Interactive Lesson: Fact vs opinion vs analysis - MEDIA LITERACY - Education. This all in one interactive resource for teachers is an engaging introduction to the topic that works seamlessly in the classroom on laptops, tablets and projectors.
Designed so you can mix and match to suit your unit of work, it integrates an explainer video, talking points for the class and quick tests, as well as example content - perfect for media literacy or text analysis. As a teacher led presentation, you can step the class through key concepts OR allow students to access some sections on their own device for follow up tasks. This HTML5 interactive is easy to use with either keyboard arrows or mouse, just click through each slide or navigate using the contents page.
Best viewed in full screen mode. Can be previewed on smartphones. This interactive lesson is designed for direct instruction to help students understand the definitions of fact, opinion and news analysis. Find out more. A Quick Guide to Reading Data & Understanding Scholarly Research. Handout interactive techniques. Separating the Information Wheat From the Chaff. When 2.5 quintillion bytes of data get heaped daily on top of the gobs of material already in print and online, how can we possibly find the best information?
And what defines the best information as the best? Teaching and learning librarian Mark Lenker is helping UNLV faculty and students answer these questions, with a little help from philosopher Richard Kraut’s concept of developmentalism. Developmentalism defines the level of goodness associated with a particular thing — in this case, information — by its ability to help a person grow. Lenker’s research explores how information literacy instruction can most effectively help individuals seek out this “good” type of information that challenges their default thinking, thereby helping them grow in new ways.
“Evaluating information is important, especially now with all of the information we have access to on the web,” said Lenker, who also holds a doctorate in philosophy. Research Process (Kuhlthau) Resources and Downloads to Facilitate Inquiry-Based Learning. A Case for Curiosity: Hear from one educator on the value of asking “why?”
And learn how to preserve and nurture a curious mindset. (Edutopia, 2016) 3 Rules to Spark Learning: Watch a short video to understand how student questions seed real learning. (TED Talks, 2013) Why Curiosity Enhances Learning: Read about findings of a neurological study on curiosity. (Edutopia, 2014) Designing Learning That Matters: Learn about the benefits of inquiry-driven, deep-learning experiences.
(Edutopia, 2015) The Research Behind Choice and Inquiry-Based Education: Explore a collection of research and success stories. Create Learning Environments That Foster Inquiry How to Bring ‘More Beautiful’ Questions Back to School: Take a look at five ways to create learning environments that value questions. Plan Curriculum That Supports Inquiry Use Strategies to Increase Inquiry in the Classroom Curiosity: The Force Within a Hungry Mind: Explore ten ways to encourage students to be curious.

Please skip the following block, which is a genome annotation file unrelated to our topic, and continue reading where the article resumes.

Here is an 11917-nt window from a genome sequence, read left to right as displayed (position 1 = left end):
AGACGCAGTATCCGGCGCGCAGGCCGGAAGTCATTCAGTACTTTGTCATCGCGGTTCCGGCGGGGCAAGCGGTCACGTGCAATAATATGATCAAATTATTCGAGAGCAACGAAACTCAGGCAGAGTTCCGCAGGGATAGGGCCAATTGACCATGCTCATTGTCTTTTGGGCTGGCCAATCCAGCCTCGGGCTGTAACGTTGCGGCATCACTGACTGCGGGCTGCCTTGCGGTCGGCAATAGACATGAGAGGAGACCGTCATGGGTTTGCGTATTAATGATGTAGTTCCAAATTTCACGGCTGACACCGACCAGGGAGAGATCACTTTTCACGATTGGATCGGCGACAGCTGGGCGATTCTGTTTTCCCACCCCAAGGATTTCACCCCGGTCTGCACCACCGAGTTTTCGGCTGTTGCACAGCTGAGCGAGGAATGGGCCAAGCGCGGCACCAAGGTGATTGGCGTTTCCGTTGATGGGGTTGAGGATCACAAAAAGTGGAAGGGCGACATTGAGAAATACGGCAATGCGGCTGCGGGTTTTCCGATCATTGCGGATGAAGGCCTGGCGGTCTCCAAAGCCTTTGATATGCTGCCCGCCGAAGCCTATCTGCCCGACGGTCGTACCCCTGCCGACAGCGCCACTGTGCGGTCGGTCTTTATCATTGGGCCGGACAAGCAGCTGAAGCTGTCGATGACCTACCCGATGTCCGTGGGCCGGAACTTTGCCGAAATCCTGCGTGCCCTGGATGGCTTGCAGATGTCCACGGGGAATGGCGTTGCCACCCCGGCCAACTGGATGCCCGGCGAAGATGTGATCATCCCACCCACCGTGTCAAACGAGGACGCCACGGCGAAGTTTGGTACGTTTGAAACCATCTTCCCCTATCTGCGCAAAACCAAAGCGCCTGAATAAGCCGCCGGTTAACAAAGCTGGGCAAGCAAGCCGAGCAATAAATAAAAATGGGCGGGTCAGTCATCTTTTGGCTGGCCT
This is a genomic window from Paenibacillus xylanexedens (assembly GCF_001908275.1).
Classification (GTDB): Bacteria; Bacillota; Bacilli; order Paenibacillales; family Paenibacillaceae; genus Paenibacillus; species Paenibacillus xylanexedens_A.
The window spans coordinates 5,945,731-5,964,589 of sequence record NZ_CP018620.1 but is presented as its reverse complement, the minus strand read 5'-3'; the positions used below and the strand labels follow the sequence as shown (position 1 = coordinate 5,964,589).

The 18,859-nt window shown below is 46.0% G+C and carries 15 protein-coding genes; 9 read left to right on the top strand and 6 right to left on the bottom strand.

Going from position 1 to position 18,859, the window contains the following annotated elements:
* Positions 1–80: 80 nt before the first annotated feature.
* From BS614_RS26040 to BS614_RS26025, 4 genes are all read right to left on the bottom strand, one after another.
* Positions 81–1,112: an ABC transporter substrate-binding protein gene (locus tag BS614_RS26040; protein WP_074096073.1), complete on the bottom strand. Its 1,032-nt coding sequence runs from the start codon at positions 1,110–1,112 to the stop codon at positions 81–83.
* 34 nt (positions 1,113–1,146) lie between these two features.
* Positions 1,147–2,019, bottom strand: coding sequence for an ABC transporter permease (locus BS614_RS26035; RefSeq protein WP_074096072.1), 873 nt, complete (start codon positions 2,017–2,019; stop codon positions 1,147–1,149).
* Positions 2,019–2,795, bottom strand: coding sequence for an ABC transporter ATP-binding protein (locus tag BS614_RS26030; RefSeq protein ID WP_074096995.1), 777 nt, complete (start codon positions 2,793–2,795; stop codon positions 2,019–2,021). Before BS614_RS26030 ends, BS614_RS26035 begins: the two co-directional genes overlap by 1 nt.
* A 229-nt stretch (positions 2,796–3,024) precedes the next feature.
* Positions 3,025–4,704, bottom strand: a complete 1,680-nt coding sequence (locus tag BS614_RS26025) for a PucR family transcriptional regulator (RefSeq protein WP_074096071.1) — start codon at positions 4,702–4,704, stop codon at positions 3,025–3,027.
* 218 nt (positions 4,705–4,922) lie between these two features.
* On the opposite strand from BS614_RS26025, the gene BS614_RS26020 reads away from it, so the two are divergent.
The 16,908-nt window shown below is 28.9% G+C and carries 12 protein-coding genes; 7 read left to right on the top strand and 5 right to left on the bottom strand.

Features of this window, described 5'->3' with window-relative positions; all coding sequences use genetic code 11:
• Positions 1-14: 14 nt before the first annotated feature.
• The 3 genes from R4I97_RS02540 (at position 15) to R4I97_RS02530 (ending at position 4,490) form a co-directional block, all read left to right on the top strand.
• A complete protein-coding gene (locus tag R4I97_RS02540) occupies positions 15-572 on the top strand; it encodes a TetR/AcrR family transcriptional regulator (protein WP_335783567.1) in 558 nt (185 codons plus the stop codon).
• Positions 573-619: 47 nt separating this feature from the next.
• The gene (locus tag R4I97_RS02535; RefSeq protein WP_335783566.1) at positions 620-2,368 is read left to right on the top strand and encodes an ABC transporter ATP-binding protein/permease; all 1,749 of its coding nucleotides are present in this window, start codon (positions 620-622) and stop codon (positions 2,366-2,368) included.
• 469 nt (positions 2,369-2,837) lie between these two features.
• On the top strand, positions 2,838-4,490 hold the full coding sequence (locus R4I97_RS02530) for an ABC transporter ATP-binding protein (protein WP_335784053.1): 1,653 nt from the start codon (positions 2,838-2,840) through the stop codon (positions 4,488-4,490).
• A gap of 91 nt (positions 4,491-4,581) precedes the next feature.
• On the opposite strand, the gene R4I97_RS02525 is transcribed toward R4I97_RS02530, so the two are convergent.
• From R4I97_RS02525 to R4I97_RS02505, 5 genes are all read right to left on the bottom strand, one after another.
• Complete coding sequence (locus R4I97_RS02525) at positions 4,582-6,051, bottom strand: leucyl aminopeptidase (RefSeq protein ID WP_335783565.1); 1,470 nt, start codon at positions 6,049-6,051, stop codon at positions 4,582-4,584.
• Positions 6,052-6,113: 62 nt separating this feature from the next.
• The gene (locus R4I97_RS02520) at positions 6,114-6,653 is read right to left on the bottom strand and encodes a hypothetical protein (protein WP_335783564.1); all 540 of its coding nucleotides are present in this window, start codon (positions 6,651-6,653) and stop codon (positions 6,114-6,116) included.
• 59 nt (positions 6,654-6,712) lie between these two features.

Fake news. Lateral searching and SIFT. Graphic organizers. History lessons to think like an historian. - The Washington Post. Digital Literacy. Hierarchy of scientific evidence – keys to scientific skepticism. To Learn, Students Need to DO Something. 7 Things Every Learner Needs to Learn Effectively. Directory of best content curation tools and services organized by categories. IATUL Webinar 2Oct18. The Keyword Inquiry Log Docume. World Press Photo Disqualified 16% of Finalists This Year. Know Your Sources Infographic. When doing research you will come across a lot of information from different types of sources.
How do you decide which source to use? From tweets to newspaper articles, this tool provides a brief description of each and breaks down 6 factors of what to consider when selecting a source. A platform for millions of very short messages on a variety of topics that enables brief dialogue between distinct groups of people across geographic, political, cultural and economic boundaries. An avenue for sharing both developed and unpolished ideas and interests with a niche community with relative ease. A collection of millions of educational, inspirational, eye-opening and entertaining videos that are shared rapidly and widely. A reporting and recording of cultural and political happenings that keeps the general public informed of daily events, sports, and current news.
A book in which the information presented is supported by clearly identified sources. Total Number Published per Day Time in review. Evaluating Information - Evaluating Information - Web Site at Parkland College. The CRAAP Test* is a useful guide to evaluating information found online or elsewhere.
CRAAP is an acronym for the general categories of criteria that can be used to evaluate information. Currency: The timeliness of the information. When was the information published or posted? Has the information been revised or updated? Is the information current or out-of-date for your topic? Relevance: The importance of the information for your needs.